In several markets around the world, such as the UK, Russia, Japan and Indonesia, combination paracetamol + ibuprofen OTC remedies are already well-established, but these recent developments in the USA and Spain point to growing acceptance among global regulators about the safety of fixed-dose OTC analgesic combinations.

Where will NPD take the CHC market in the future? Find out in our upcoming report, Innovation in CHC: NPD & Innovation in CHC under the Spotlight! This report, drawing on Nicholas Hall’s CHC New Products Tracker, assesses the global picture of CHC innovation in 2019, featuring ingredient trends, delivery format trends, analysing innovation trends by region and by marketer, plus much more! To pre-order your copy and save with the pre-publication discount, or for more information, please contact melissa.lee@NicholasHall.com.

GSK and Alcon get FDA approval for US switches

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Following on from our recent blog highlighting the need for a new wave of Rx-to-OTC switches to kickstart growth in the global consumer healthcare industry, this week we cover the welcome news that the FDA has approved three drugs for non-prescription use. As well as GSK’s topical analgesic gel Voltaren Arthritis Pain (diclofenac sodium 1%), two Alcon eye care allergy products (available as solution / drops) have also switched to OTC status – Pataday Twice Daily Relief (olopatadine 0.1%) and Pataday Once Daily Relief (olopatadine 0.2%).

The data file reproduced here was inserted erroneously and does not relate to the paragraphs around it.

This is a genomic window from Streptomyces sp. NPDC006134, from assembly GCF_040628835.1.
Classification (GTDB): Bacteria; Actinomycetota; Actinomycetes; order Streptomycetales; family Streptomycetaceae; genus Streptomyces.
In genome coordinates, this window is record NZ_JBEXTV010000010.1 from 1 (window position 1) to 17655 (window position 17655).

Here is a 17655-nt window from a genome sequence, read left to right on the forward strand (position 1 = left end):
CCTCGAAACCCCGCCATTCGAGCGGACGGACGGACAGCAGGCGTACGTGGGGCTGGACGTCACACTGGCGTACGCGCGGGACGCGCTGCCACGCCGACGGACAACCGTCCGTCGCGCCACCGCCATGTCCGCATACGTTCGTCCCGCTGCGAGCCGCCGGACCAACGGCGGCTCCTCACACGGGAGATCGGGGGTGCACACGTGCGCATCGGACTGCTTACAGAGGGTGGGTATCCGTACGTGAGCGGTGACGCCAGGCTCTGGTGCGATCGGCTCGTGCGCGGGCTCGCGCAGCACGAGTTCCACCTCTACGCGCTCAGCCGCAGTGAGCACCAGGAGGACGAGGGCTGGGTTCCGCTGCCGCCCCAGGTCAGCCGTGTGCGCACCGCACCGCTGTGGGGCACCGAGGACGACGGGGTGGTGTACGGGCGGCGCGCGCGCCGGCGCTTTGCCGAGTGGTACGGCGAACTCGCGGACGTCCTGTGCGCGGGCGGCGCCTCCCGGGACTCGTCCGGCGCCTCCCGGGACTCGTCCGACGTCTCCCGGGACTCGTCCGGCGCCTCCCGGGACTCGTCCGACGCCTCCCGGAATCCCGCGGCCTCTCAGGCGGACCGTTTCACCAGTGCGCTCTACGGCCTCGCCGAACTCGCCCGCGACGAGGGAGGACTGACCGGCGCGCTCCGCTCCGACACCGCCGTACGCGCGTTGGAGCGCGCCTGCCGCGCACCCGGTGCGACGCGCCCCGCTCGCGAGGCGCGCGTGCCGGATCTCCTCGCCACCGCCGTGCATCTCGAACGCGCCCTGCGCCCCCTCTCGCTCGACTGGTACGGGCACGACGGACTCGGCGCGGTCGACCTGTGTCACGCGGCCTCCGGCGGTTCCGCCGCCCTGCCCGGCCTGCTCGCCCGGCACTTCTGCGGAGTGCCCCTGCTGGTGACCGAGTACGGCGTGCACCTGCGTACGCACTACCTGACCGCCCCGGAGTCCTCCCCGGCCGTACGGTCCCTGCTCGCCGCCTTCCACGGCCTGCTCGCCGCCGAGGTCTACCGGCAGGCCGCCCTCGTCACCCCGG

Karen Mahoney, Acting Deputy Director of the Office of Nonprescription Drugs at the FDA’s Center for Drug Evaluation & Research, said: “Approval of a wider range of non-prescription drugs has the potential to improve public health by increasing the types of drugs consumers can access and use that would otherwise only be available by prescription. This includes providing the millions of people that suffer with joint pain from arthritis daily over-the-counter access to another non-opioid treatment option.”